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Parents are their kids' best allies. Here's how to embrace LGBTQ pride at home.
After so many years of prejudice and non-inclusion, the world has finally started becoming a more inclusive, welcoming place for the LGBTQ+ community over the past decade. This means encouraging people to feel safe in affirming their identities and coming out at any age—which makes a big difference for young LGBTQ+ people. Representation and education informs kids about the complexity of human identities while encouraging them to embrace their authentic selves.
However, the lingering effects of previous generations' prejudices might make things more uncertain for parents than for children. You might wonder how to support your LGBTQ+ child because you've never seen it modeled through other parents.
Whether your child recently came out or has been out for a while, you can connect with resources to support your family and help you be the best possible parent and ally. Check out a few of the best places for understanding, organization and communication during any period of your child's or teen's journey.
When your child decides to come out to you, reaffirm that your home is a safe space for them and that you love them no matter what. Thankfully, they already felt safe enough to express themselves, but coming out is still nerve-wracking. Tell them you accept them and are proud of them, even if you're not sure what to say next.
Therapists are always great resources for parents of LGBTQ+ kids and others who want to talk about their journey with a professional. There's no shame in talking to a mental health professional, and it doesn't mean you don't accept your child — it means you're taking the initiative to learn how to support and encourage them in the most helpful way possible. You could reach out to the National Queer & Trans Therapists of Color Network to find experts who can personally understand and assist with both of your experiences.
Many parents freeze up when their child comes out. They aren't sure what to say because they're scared they'll say the wrong thing. You can always learn how to use new phrases or topics while tossing outdated or offensive terminology.
Resources exist solely for parents who don't know how to talk about identity. They'll help you learn how to support your LGBTQ+ child at any age, like Planned Parenthood's educational topics on identity, gender and even personal safety. The organization makes guides specifically for parents who aren't sure how to approach those subjects when their child comes out and grows up.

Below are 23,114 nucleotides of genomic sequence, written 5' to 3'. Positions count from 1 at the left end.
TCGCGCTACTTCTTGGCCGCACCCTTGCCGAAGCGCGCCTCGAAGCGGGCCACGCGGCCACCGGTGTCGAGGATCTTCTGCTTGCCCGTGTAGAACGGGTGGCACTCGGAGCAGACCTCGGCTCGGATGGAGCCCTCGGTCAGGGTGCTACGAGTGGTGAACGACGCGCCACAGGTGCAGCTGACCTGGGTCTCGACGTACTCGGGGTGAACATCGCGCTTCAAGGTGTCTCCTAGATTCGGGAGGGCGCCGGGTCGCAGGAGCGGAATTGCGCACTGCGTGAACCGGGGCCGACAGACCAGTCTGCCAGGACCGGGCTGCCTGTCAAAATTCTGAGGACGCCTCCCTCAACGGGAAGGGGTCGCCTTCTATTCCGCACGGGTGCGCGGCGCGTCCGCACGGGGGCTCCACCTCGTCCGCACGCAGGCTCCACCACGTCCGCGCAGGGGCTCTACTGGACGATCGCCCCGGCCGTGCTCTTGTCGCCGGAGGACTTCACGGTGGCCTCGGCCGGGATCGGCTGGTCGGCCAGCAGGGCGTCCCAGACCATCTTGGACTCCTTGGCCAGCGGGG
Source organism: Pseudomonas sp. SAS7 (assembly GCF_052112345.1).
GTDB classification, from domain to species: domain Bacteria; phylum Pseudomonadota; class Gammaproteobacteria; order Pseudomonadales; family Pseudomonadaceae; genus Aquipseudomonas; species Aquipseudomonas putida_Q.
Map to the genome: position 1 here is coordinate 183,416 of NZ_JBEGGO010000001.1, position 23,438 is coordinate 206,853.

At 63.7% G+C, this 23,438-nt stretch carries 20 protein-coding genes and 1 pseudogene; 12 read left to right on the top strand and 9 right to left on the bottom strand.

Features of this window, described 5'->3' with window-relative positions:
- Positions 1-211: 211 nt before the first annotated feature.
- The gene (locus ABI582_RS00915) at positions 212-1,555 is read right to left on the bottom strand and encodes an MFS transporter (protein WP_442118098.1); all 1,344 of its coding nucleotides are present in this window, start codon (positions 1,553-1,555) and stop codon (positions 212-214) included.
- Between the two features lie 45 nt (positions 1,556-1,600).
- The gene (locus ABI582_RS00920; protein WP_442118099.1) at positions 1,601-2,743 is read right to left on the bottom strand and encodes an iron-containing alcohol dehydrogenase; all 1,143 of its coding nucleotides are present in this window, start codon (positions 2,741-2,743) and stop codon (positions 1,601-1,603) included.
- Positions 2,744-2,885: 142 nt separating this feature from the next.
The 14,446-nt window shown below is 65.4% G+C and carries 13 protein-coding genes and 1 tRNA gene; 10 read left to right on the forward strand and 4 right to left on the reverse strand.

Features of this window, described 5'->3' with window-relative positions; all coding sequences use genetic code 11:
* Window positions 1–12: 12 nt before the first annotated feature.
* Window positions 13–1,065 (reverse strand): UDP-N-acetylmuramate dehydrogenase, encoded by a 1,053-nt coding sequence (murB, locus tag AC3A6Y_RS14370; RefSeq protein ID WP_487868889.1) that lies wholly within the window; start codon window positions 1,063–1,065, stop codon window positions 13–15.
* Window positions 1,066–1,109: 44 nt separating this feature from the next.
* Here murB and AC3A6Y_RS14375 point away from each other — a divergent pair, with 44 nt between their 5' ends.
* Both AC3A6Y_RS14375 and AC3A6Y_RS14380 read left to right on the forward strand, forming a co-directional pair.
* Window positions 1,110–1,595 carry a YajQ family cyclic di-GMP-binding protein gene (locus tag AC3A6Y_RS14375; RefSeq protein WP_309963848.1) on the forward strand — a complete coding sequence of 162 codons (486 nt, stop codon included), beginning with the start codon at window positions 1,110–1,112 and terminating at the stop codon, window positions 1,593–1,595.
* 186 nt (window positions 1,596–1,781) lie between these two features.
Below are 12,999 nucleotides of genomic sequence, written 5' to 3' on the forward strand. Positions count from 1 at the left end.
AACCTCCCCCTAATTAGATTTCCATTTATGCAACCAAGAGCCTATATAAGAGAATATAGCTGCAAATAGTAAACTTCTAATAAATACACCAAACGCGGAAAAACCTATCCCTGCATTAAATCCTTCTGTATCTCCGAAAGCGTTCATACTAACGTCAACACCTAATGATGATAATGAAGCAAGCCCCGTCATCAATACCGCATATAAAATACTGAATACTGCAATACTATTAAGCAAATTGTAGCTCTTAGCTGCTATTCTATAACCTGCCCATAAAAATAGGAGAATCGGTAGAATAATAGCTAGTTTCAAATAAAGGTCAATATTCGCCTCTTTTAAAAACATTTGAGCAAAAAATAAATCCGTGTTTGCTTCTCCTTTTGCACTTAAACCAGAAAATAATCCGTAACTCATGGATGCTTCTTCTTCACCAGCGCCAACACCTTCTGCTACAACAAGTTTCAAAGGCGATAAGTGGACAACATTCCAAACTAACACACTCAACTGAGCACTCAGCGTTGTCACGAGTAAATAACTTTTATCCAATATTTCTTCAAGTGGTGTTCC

Even though more people accept the LGBTQ+ community than ever before, there are unfortunately still homophobic individuals who will discriminate and bully people who share the same schools and workplaces. It can make kids feel isolated after coming out, but parents can build a supportive community outside of their home.
Look for events and organizations for parents of LGBTQ+ youth where kids can form diverse friendships. They may occur locally or nationally, depending on where you live. PFLAG is a grassroots organization that organizes chapters for young people looking to form an inclusive community. Their volunteers provide everything from educational programs to advocacy support, so no one feels alone or confused.
If your child is in college and just came out, they can seek inclusive on-campus resources so they feel supported even when you can't be with them. They'll discover people who share their lived experiences and develop robust relationships that last well beyond their graduation date.
You likely also worry about your child's well-being as an LGBTQ+ individual. Health care providers aren't always identity-affirming and inclusive, especially if you live in certain regions of the country.
Visit the Gay and Lesbian Medical Association's (GLMA) website to access a comprehensive directory of doctors who have welcoming offices for people with all identities. They'll understand your child's unique health concerns and provide care without any judgment.
Anti-discrimination laws come out all the time, but how do they protect your child? Supporting your family also means knowing their rights. The American Civil Liberties Union (ACLU) gives a brief overview of the things that come up most often. You'll find answers to questions like:
Bigotry shouldn't keep anyone from living the life they want. Read about your child's legal protections to learn when they're guaranteed their rights and what issues you can take to the court system to protect them if necessary.
When your child comes out, it should be a time of celebration. Remind them they're loved and safe, and then do your part to learn how to help them. These tips will make your lives much more fulfilling by introducing new friends and experts who can assist with whatever you need.